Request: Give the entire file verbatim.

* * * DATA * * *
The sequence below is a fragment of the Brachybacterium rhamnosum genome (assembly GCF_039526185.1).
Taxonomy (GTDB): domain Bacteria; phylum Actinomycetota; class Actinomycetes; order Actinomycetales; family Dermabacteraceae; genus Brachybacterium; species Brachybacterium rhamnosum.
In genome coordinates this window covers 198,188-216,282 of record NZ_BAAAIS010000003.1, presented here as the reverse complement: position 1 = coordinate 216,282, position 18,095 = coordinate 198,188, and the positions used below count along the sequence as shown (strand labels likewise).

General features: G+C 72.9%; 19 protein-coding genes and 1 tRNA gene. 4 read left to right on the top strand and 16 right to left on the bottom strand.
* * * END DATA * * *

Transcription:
The sequence below is a fragment of the Brachybacterium rhamnosum genome (assembly GCF_039526185.1).
Taxonomy (GTDB): domain Bacteria; phylum Actinomycetota; class Actinomycetes; order Actinomycetales; family Dermabacteraceae; genus Brachybacterium; species Brachybacterium rhamnosum.
In genome coordinates this window covers 198,188-216,282 of record NZ_BAAAIS010000003.1, presented here as the reverse complement: position 1 = coordinate 216,282, position 18,095 = coordinate 198,188, and the positions used below count along the sequence as shown (strand labels likewise).

General features: G+C 72.9%; 19 protein-coding genes and 1 tRNA gene. 4 read left to right on the top strand and 16 right to left on the bottom strand.